Is the ‘obesity crisis’ really the health crisis of the food system?

The ecological determinants of health for food system change

Authors

  • Sarah Elton Ryerson University

Keywords:

ecology; food supply; climate change; obesity crisis

Abstract

Multilateral organizations and research institutions are increasingly calling for transformation of the industrial food system due to its negative health impacts, its contribution to climate change and the fact that the system fails to provide adequate food to more than 800 million people. A foremost rationale given for food system change is the so-called obesity crisis. This commentary draws from critical weight studies and ecological public health discourses to argue that it is unnecessary to connect the crises of the food system with a rise in overweight and obesity. This approach contributes to fat stigma and further marginalizes a group of people who already suffer from stigmatization. A more inclusive rationale for food system change can be found in a concept articulated by the Canadian Public Health Association termed the ‘ecological determinants of health.’ These are features of the biosphere such as water, air, food and soil systems that support life on earth and human health. The current industrial food system threatens the ecological determinants of health by contributing substantially to climate change and environmental degradation. A shift in discourse in food policy and practice to focus on the ecological health impacts of the food system is more inclusive and promotes the well-being of all.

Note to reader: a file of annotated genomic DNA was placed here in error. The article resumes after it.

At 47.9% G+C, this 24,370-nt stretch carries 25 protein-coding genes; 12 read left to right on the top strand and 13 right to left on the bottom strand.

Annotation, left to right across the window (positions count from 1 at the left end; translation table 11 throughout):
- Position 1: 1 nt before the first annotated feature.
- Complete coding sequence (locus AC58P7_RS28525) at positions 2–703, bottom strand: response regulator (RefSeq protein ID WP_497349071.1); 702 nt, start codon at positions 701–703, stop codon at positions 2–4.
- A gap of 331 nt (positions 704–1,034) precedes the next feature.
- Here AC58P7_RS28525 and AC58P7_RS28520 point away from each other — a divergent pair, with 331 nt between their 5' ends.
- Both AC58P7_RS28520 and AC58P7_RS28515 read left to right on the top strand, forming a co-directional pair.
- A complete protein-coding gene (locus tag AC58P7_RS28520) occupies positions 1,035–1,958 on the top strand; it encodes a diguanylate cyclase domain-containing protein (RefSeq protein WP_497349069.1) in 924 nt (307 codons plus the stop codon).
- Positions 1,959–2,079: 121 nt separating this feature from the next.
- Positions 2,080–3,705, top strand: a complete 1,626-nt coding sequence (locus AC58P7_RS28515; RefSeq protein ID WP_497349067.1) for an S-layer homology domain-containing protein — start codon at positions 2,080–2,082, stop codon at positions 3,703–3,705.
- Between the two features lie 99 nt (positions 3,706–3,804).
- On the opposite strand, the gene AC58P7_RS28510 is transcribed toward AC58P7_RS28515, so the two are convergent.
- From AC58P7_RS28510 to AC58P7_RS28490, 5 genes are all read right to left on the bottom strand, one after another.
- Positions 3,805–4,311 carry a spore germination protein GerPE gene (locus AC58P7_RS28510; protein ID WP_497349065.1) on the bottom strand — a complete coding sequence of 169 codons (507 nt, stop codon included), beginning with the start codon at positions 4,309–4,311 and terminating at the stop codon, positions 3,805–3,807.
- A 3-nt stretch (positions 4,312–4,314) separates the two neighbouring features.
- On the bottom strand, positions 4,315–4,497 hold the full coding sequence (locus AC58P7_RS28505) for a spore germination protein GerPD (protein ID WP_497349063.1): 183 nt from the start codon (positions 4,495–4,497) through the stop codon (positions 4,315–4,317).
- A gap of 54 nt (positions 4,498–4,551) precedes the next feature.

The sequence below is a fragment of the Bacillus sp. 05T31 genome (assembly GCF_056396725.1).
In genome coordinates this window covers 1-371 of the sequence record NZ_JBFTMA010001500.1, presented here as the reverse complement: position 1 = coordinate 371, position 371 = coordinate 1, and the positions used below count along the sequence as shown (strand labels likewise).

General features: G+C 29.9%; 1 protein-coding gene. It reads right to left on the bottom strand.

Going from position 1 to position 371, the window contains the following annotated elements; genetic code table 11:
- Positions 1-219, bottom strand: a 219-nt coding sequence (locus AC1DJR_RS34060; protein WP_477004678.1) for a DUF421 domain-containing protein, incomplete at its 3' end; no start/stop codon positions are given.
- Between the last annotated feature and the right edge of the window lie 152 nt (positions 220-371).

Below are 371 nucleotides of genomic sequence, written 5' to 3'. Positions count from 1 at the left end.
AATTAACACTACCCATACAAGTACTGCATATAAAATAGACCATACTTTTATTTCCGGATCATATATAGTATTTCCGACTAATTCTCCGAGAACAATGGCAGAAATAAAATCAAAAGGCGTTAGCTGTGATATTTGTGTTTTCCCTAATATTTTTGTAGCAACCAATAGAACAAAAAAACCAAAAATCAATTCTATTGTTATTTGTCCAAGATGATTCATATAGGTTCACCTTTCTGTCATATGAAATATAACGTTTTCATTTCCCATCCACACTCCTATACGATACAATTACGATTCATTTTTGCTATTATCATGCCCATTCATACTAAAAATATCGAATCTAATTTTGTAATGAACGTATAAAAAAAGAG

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Published

2021-04-22

How to Cite

Elton, S. (2021). Is the ‘obesity crisis’ really the health crisis of the food system? The ecological determinants of health for food system change. Canadian Food Studies / La Revue Canadienne Des études Sur l’alimentation, 8(1). Retrieved from https://canadianfoodstudies.uwaterloo.ca/index.php/cfs/article/view/447